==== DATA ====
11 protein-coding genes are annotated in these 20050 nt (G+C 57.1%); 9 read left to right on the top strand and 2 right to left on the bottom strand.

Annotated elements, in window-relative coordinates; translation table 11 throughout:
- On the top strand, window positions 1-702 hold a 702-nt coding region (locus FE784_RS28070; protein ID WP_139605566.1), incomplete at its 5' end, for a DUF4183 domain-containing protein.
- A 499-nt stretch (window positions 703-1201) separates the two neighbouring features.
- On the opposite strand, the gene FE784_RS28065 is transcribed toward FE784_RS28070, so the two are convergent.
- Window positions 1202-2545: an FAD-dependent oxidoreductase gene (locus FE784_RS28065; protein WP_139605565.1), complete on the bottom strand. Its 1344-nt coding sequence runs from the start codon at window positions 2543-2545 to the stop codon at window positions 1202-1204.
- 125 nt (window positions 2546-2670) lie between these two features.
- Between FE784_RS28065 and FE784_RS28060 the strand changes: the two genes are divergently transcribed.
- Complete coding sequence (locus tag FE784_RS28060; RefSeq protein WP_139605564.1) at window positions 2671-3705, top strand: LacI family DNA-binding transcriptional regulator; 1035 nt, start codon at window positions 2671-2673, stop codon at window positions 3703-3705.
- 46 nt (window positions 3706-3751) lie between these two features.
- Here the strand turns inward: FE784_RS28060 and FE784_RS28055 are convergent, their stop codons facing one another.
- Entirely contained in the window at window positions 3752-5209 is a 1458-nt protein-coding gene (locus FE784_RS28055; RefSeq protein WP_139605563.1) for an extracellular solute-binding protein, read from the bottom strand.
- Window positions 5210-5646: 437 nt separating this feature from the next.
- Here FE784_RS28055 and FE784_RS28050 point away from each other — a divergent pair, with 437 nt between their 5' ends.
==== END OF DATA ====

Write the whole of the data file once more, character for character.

11 protein-coding genes are annotated in these 20050 nt (G+C 57.1%); 9 read left to right on the top strand and 2 right to left on the bottom strand.

Annotated elements, in window-relative coordinates; translation table 11 throughout:
- On the top strand, window positions 1-702 hold a 702-nt coding region (locus FE784_RS28070; protein ID WP_139605566.1), incomplete at its 5' end, for a DUF4183 domain-containing protein.
- A 499-nt stretch (window positions 703-1201) separates the two neighbouring features.
- On the opposite strand, the gene FE784_RS28065 is transcribed toward FE784_RS28070, so the two are convergent.
- Window positions 1202-2545: an FAD-dependent oxidoreductase gene (locus FE784_RS28065; protein WP_139605565.1), complete on the bottom strand. Its 1344-nt coding sequence runs from the start codon at window positions 2543-2545 to the stop codon at window positions 1202-1204.
- 125 nt (window positions 2546-2670) lie between these two features.
- Between FE784_RS28065 and FE784_RS28060 the strand changes: the two genes are divergently transcribed.
- Complete coding sequence (locus tag FE784_RS28060; RefSeq protein WP_139605564.1) at window positions 2671-3705, top strand: LacI family DNA-binding transcriptional regulator; 1035 nt, start codon at window positions 2671-2673, stop codon at window positions 3703-3705.
- 46 nt (window positions 3706-3751) lie between these two features.
- Here the strand turns inward: FE784_RS28060 and FE784_RS28055 are convergent, their stop codons facing one another.
- Entirely contained in the window at window positions 3752-5209 is a 1458-nt protein-coding gene (locus FE784_RS28055; RefSeq protein WP_139605563.1) for an extracellular solute-binding protein, read from the bottom strand.
- Window positions 5210-5646: 437 nt separating this feature from the next.
- Here FE784_RS28055 and FE784_RS28050 point away from each other — a divergent pair, with 437 nt between their 5' ends.